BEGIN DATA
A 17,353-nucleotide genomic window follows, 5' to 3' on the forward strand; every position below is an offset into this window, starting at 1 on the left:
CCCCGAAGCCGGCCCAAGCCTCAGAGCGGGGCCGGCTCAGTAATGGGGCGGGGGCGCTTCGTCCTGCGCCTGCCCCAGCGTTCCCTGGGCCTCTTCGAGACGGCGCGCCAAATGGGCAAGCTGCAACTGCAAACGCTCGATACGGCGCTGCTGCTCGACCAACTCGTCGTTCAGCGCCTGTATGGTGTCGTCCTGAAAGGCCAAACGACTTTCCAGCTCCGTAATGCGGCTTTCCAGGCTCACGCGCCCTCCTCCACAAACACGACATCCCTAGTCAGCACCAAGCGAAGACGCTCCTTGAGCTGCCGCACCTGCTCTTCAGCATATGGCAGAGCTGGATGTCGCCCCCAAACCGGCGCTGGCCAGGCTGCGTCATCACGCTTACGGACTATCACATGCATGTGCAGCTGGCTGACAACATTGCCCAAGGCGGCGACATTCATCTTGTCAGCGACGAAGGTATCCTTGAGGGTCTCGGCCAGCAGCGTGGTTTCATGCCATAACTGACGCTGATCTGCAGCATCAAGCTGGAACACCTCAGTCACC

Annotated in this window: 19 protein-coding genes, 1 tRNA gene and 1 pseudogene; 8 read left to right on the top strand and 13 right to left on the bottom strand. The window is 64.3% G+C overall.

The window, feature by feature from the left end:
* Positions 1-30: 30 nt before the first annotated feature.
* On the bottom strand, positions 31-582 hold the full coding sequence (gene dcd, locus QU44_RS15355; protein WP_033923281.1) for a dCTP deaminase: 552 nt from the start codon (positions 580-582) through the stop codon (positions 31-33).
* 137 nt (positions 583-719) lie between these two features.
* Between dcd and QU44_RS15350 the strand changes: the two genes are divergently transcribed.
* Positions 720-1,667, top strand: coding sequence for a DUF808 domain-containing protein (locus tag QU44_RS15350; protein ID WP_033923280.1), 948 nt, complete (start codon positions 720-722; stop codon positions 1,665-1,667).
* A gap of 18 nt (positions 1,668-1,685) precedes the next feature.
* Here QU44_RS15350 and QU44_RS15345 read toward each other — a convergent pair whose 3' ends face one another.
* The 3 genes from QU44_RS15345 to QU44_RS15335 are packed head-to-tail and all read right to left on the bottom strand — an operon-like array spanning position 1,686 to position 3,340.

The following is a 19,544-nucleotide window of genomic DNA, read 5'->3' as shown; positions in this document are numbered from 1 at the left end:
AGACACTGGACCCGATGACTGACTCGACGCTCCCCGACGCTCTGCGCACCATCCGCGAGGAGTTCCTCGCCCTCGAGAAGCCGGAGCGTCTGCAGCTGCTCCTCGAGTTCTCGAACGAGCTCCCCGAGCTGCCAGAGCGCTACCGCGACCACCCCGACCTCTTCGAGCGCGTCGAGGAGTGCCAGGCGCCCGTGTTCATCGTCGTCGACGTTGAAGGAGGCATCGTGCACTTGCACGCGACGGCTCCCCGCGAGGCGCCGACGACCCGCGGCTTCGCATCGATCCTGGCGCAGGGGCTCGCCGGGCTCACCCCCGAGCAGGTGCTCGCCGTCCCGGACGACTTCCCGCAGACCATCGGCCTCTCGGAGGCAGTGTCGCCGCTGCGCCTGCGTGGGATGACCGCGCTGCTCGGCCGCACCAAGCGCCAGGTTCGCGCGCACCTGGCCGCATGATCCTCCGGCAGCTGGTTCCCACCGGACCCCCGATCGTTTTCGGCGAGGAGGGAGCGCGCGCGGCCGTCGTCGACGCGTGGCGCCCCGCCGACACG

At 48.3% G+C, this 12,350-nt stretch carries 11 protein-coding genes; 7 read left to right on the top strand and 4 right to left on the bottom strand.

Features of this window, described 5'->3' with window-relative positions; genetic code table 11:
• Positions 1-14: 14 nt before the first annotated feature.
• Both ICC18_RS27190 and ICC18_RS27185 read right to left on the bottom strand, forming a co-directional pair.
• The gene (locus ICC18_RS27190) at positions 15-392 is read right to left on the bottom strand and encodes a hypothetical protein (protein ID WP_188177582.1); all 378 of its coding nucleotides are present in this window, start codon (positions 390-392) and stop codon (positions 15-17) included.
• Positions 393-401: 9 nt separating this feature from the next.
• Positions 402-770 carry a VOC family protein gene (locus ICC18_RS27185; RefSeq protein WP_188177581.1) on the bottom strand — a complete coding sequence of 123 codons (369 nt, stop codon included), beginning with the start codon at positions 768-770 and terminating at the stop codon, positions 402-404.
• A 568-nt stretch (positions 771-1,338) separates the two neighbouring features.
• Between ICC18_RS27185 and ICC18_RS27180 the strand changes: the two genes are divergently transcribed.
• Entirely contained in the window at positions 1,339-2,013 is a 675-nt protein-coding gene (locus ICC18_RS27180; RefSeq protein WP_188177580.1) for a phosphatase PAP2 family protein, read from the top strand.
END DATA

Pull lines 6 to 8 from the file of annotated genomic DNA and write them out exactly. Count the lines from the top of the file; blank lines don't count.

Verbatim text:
* On the bottom strand, positions 31-582 hold the full coding sequence (gene dcd, locus QU44_RS15355; protein WP_033923281.1) for a dCTP deaminase: 552 nt from the start codon (positions 580-582) through the stop codon (positions 31-33).
* 137 nt (positions 583-719) lie between these two features.
* Between dcd and QU44_RS15350 the strand changes: the two genes are divergently transcribed.